Q: This is detective John March’s second book—how has he changed since we last saw him in Black Maps?

A: When we first met March in Black Maps he’d made a fragile truce with the grief and guilt he felt over his wife’s death, three years before. But that cease-fire came at a price: March was leading an ascetic, emotionally isolated life, and one that had begun to fray at the edges.

Death’s Little Helpers takes place about six months later, and by this time March has opened up a little. He’s got the beginnings of a relationship going with his upstairs neighbor, Jane Lu—at least to the extent that they sleep together when they’re not both at work—and he’s begun a tentative rapprochement with his demanding family. But it’s not a smooth road for March. The habits of solitude are hard for him to break, and there’s real tension between his desire for emotional connection and his unresolved grief and guilt. March does not find it easy to be happy.

Q: How did you devise the story and crime central to Death’s Little Helpers? Are they based on real events?

A: While the crimes and characters that figure in Death’s Little Helpers are not based on specific events or people, there was plenty of real-life inspiration for them—in all the excesses of the bull market, and in the smoldering wreckage that remained afterward. The stock market analyst conflict-of-interest scandals provide the backdrop for the circumstances that Gregory Danes (the missing man at the center of Death’s Little Helpers) finds himself in, but that was just a starting point for me.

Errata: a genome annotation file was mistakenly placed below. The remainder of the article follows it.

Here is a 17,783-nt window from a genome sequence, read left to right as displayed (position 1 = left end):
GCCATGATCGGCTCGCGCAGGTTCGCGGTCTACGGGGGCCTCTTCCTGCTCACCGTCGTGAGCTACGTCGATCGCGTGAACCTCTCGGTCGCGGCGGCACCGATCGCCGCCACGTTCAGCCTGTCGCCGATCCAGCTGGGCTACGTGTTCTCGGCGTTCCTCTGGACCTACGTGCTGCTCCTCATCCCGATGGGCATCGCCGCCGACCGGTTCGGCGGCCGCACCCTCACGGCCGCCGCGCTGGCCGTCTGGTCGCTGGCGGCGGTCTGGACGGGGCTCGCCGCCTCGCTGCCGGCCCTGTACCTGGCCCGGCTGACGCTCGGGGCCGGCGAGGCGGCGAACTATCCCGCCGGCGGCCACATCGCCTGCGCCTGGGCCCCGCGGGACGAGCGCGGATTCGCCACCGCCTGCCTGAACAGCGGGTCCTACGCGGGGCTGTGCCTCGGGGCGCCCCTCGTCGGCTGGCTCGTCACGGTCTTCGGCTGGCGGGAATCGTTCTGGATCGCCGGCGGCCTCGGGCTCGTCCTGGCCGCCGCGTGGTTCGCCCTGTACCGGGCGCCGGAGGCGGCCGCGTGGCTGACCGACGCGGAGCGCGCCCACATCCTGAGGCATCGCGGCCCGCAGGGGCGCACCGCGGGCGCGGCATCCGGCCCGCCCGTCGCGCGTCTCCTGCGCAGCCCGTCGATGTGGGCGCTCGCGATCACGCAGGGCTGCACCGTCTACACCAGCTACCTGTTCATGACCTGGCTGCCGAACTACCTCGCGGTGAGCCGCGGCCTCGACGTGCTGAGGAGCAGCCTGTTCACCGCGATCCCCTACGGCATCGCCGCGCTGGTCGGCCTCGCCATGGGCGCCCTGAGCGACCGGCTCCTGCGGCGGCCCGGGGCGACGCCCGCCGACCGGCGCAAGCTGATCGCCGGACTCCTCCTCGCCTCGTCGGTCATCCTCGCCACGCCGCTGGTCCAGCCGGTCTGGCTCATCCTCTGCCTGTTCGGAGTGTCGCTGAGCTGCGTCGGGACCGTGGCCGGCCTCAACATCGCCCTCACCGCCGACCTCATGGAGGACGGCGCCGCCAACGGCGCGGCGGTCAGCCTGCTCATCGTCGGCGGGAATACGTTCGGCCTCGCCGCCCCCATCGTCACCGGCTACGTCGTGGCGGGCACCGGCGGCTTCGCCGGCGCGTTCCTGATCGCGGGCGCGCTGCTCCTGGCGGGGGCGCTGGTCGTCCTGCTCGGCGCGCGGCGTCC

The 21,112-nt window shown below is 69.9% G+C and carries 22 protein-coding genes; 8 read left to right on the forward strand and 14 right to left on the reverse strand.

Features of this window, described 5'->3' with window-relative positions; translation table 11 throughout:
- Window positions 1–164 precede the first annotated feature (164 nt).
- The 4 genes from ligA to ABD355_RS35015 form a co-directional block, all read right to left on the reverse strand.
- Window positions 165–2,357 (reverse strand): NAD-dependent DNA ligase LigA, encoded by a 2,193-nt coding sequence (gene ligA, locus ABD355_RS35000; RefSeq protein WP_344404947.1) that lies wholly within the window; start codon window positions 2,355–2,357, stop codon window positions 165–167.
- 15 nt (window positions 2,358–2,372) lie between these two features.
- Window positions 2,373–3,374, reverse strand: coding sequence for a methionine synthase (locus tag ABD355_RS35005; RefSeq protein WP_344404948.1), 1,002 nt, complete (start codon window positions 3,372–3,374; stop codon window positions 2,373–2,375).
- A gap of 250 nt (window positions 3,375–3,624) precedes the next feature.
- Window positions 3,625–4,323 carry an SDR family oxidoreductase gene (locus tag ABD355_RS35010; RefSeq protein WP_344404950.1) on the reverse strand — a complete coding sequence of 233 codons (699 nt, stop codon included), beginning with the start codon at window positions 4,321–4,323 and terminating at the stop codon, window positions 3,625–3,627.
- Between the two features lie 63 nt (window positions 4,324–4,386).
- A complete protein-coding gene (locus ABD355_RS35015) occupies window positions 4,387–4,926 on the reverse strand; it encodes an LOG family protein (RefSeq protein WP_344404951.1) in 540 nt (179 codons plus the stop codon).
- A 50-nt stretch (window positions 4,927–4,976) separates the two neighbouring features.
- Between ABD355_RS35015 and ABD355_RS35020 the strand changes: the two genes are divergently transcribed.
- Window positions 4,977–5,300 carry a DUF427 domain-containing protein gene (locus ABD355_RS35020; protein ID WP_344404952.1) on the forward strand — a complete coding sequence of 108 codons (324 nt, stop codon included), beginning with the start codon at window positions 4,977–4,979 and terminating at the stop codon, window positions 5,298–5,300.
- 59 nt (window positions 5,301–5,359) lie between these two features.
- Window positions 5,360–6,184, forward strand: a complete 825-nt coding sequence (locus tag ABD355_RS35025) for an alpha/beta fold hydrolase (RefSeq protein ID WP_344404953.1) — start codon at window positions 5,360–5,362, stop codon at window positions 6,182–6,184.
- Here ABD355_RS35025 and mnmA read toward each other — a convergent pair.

In imagining Danes, I thought about what it must’ve been like to go overnight from being a guru of the new economy, to being a symbol of all its false promises and double-dealing. I thought about the anger and bitterness that might accompany that sort of reversal of fortune, and about the kinds of desperate things a person in that situation might be driven to. I also thought about the role that the business press played in the conflict-of-interest mess—how they had lionized these analysts for so long, amplifying their pronouncements and turning them into media personalities, and then in an instant had turned around and vilified them, and over practices that were no secret to anyone on or around Wall Street.

Wall Street is a never-ending source of inspiration for me, and the truth of what goes on there is always much stranger than fiction.

Q: How is John March’s relationship with his family reflected in his work and the rest of his life?

A: The bonds between March and the rest of his family have always been fragile and problematic. He is after all the black-sheep son, the under-achiever who walked away from the family’s investment banking business and into work as a sheriff’s deputy, and then as a private detective—not at all the expected career path. While March’s siblings are, for the most part, well-intentioned and genuinely concerned about him, they are also mystified by him, and more than a little judgmental. They see him as a “project,” something to be repaired and set to rights.